Almost a century after it was first published, Margery Williams' 1922 picture book, The Velveteen Rabbit, continues to endure as a classic that's beloved by kids and adults alike. While the story about a toy rabbit who longs to be real has been adapted as a stage play numerous times, Atlantic for Kids opted to turn it into a world premiere musical. Going in I feared it might be cheesy, that singing and dancing would ruin this delicate tale. But as my 7-year-old daughter observed at the end, "It was simple but so good."
The Linda Gross Theater has been completely reconfigured for The Velveteen Rabbit. The audience sits on benches arranged around the set, which makes it feel cozy and intimate. Upside: There's not a bad seat in the house! Downside: If you have to leave for whatever reason during the performance, you won't be allowed back inside the theater, so we made sure to hit the bathroom before showtime. The lighting is low and the set is simple with a few toys strewn on fake grass, and cutouts of stars on the ceiling. We spied quite a few kids with their own toy rabbits in tow, including my 5-year-old.
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No furry suits here! The Velveteen Rabbit is conjured through bunny ears and the audience's imagination.
Directed by Anya Saffir, the story has been condensed to its essential elements. Without any fanfare, a Boy (Wesley Zurick) emerges and sits on the ground, and starts playing with the toys. The lights dim as the chorus marches out, singing about making a toy rabbit with velvet and sawdust. We watch as the Boy receives the Velveteen Rabbit (Jessika Doyel, looking like a human save for her bunny ears) on Christmas morning but quickly gets distracted by other playthings. Once in the closet, the Velveteen Rabbit meets the other toys, including the Skin Horse who teaches her about nursery magic. Soon she embarks on an emotional journey as she becomes close with the Boy and grapples with her desire to become real.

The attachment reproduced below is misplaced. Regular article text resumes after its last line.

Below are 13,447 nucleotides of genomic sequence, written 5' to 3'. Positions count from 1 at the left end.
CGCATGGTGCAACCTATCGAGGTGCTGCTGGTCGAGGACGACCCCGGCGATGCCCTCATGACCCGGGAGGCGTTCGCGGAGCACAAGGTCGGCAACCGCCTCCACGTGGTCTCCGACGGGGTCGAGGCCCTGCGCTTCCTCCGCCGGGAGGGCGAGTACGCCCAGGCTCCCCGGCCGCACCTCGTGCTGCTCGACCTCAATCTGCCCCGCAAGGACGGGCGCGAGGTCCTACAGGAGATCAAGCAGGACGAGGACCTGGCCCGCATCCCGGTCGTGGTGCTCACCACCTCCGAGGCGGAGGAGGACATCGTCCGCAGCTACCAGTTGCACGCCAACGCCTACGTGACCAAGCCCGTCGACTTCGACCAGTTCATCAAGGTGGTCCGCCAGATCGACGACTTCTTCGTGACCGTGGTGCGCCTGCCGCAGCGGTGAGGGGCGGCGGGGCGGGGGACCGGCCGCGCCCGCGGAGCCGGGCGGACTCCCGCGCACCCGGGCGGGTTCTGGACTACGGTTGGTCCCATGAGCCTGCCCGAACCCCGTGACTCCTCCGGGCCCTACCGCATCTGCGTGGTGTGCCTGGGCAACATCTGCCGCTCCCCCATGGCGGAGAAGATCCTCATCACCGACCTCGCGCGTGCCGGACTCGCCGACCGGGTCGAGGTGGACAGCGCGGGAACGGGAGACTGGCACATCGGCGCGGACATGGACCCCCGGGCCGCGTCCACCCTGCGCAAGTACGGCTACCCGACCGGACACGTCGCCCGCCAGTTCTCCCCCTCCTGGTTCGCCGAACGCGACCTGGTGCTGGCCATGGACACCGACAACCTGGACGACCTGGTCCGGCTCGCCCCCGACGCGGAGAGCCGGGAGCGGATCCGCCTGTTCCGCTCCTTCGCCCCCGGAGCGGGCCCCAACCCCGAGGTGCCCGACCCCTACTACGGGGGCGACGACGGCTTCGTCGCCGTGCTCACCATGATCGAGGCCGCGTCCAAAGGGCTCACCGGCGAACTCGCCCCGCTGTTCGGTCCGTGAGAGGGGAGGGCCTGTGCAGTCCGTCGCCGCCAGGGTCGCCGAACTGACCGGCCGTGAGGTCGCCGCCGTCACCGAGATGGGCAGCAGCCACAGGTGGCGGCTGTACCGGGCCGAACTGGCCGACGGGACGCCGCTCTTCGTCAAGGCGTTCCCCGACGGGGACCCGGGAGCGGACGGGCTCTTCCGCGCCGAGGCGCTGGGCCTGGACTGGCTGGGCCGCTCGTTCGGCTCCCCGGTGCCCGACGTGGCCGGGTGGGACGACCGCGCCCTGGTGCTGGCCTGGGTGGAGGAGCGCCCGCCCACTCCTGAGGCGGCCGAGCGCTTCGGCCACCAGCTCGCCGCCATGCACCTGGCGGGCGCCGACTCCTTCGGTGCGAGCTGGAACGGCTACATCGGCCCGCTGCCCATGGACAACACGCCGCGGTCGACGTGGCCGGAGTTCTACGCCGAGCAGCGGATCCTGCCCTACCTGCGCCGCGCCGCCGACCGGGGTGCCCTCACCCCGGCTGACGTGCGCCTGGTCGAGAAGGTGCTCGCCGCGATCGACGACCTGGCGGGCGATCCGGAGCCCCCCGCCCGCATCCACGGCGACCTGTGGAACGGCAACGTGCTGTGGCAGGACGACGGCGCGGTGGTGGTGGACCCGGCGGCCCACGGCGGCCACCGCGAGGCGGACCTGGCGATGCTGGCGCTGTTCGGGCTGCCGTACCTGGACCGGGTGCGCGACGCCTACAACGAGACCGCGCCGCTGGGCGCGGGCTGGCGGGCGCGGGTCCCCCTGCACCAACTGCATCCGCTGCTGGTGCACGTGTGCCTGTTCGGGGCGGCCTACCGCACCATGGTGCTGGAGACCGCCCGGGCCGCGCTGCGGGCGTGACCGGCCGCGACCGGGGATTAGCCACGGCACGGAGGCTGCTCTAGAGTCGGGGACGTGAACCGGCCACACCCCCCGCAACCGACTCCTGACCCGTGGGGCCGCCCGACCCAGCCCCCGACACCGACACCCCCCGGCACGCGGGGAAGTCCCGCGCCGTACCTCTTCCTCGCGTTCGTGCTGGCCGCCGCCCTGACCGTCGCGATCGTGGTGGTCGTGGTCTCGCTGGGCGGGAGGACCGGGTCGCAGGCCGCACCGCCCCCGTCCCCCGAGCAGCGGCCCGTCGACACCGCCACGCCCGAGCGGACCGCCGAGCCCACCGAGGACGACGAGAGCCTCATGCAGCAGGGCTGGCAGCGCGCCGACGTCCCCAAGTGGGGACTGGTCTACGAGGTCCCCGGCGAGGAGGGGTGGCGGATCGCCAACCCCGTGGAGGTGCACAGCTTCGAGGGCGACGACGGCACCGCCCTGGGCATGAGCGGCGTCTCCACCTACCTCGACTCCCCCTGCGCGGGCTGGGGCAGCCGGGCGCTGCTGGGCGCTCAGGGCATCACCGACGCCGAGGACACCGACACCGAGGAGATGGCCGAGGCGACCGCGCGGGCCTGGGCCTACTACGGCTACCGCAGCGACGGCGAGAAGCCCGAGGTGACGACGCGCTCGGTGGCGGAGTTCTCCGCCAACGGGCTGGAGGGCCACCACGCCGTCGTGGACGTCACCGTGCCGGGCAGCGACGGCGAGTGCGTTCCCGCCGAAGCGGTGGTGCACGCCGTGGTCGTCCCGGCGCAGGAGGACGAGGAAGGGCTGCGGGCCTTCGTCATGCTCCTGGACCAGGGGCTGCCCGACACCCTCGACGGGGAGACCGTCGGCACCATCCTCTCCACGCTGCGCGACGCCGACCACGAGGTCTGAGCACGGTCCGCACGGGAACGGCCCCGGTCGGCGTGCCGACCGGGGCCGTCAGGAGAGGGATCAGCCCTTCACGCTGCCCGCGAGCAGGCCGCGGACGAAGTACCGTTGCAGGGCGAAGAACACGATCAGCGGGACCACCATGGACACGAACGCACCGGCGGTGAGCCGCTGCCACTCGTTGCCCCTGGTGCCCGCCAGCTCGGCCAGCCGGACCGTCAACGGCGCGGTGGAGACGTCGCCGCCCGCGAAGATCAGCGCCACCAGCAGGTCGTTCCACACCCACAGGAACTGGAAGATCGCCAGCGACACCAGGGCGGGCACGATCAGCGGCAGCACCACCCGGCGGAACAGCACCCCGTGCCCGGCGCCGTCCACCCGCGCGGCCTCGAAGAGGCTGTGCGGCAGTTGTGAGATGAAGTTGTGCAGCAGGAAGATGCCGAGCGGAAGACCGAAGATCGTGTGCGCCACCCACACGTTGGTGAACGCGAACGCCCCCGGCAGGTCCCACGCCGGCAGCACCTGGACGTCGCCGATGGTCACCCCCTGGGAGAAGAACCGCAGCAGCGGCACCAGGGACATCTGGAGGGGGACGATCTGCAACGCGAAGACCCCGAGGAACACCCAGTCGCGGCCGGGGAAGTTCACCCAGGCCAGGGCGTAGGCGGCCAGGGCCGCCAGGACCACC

The set, songs and costumes are all straightforward and unadorned, so the kids (and grown-ups!) in the audience are encouraged to use their imagination. Much of the narration and dialogue are sung a cappella, although at times there's a soft cello and guitar accompaniment. The songs are catchy and move the story along quite well, and make the transitions between different parts seamless. Book and lyrics were by Saffir and Cormac Bluestone and music by Bluestone.
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The theater's circular seating provide for an intimate production.
The simplicity of the approach highlights the performances, which make the production so moving and effective. As the Velveteen Rabbit, Doyel, an alumna of the prestigious Atlantic Acting School, is effusive, energetic and earnest. The chorus members pull double duty by playing several supporting roles. My girls really loved an early scene in which the toys are all brought to life with joy and creativity by the actors, and there's a raucous, expertly choreographed number by the playthings that got the audience smiling and laughing. Of course the heart of the tale is the bond between the Boy and the Velveteen Rabbit, and the scenes chronicling their burgeoning friendship are sweet and inspired some in the audience to tear up, including my daughters.
I highly recommend this musical, especially for families who already love the book (and if you've never read it, do it now). It's a quality production that will leave you and your children glowing. The show is officially aimed at ages 3 to 9 and my two children, 5 and 7, were deeply engaged, but so were all the kids we saw, ranging from preschoolers to tweens. After it finished, I overheard several grown-ups and their children exclaiming how wonderful it was. It beautifully embodies the charm and spirit of the book while giving it a fresh twist.
The Velveteen Rabbit is playing at the the Linda Gross Theater, 336 West 20th Street between Eighth and Ninth Avenues, through Sunday, November 1. See the listing in our event calendar for schedule and ticket prices.
All photos by Ahron R. Foster, courtesy of Atlantic for Kids.